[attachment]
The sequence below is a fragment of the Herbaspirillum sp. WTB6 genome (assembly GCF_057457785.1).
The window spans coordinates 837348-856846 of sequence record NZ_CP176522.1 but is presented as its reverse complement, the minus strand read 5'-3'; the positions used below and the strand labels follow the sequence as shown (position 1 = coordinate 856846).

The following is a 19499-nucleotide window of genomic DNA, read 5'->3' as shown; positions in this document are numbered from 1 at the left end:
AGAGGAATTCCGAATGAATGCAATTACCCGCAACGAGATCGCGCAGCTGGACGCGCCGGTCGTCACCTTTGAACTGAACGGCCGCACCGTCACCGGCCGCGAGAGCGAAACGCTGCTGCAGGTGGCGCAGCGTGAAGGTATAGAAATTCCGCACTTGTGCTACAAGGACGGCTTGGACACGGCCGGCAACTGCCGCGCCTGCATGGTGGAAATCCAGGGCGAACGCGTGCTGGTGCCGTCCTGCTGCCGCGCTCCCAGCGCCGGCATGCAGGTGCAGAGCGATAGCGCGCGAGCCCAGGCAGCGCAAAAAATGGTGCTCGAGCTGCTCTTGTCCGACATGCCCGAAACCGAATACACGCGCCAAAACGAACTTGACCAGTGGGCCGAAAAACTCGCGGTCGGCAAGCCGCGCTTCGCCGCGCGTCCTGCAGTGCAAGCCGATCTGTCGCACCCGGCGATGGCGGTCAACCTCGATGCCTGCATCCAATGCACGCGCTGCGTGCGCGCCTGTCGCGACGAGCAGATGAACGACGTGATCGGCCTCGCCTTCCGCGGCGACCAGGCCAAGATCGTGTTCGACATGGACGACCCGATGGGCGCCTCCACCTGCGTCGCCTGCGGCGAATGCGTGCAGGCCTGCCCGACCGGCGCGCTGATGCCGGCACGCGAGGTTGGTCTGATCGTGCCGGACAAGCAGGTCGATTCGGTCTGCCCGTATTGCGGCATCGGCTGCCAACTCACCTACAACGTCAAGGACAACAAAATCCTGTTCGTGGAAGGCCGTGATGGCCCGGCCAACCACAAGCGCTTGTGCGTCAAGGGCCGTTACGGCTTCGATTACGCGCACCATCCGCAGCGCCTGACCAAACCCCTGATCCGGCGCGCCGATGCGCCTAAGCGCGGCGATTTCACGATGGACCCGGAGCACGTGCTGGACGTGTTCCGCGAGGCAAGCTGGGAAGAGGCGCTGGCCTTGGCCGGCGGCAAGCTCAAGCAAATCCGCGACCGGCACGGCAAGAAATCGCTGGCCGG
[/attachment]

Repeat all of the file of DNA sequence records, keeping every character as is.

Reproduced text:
The sequence below is a fragment of the Herbaspirillum sp. WTB6 genome (assembly GCF_057457785.1).
The window spans coordinates 837348-856846 of sequence record NZ_CP176522.1 but is presented as its reverse complement, the minus strand read 5'-3'; the positions used below and the strand labels follow the sequence as shown (position 1 = coordinate 856846).

The following is a 19499-nucleotide window of genomic DNA, read 5'->3' as shown; positions in this document are numbered from 1 at the left end:
AGAGGAATTCCGAATGAATGCAATTACCCGCAACGAGATCGCGCAGCTGGACGCGCCGGTCGTCACCTTTGAACTGAACGGCCGCACCGTCACCGGCCGCGAGAGCGAAACGCTGCTGCAGGTGGCGCAGCGTGAAGGTATAGAAATTCCGCACTTGTGCTACAAGGACGGCTTGGACACGGCCGGCAACTGCCGCGCCTGCATGGTGGAAATCCAGGGCGAACGCGTGCTGGTGCCGTCCTGCTGCCGCGCTCCCAGCGCCGGCATGCAGGTGCAGAGCGATAGCGCGCGAGCCCAGGCAGCGCAAAAAATGGTGCTCGAGCTGCTCTTGTCCGACATGCCCGAAACCGAATACACGCGCCAAAACGAACTTGACCAGTGGGCCGAAAAACTCGCGGTCGGCAAGCCGCGCTTCGCCGCGCGTCCTGCAGTGCAAGCCGATCTGTCGCACCCGGCGATGGCGGTCAACCTCGATGCCTGCATCCAATGCACGCGCTGCGTGCGCGCCTGTCGCGACGAGCAGATGAACGACGTGATCGGCCTCGCCTTCCGCGGCGACCAGGCCAAGATCGTGTTCGACATGGACGACCCGATGGGCGCCTCCACCTGCGTCGCCTGCGGCGAATGCGTGCAGGCCTGCCCGACCGGCGCGCTGATGCCGGCACGCGAGGTTGGTCTGATCGTGCCGGACAAGCAGGTCGATTCGGTCTGCCCGTATTGCGGCATCGGCTGCCAACTCACCTACAACGTCAAGGACAACAAAATCCTGTTCGTGGAAGGCCGTGATGGCCCGGCCAACCACAAGCGCTTGTGCGTCAAGGGCCGTTACGGCTTCGATTACGCGCACCATCCGCAGCGCCTGACCAAACCCCTGATCCGGCGCGCCGATGCGCCTAAGCGCGGCGATTTCACGATGGACCCGGAGCACGTGCTGGACGTGTTCCGCGAGGCAAGCTGGGAAGAGGCGCTGGCCTTGGCCGGCGGCAAGCTCAAGCAAATCCGCGACCGGCACGGCAAGAAATCGCTGGCCGG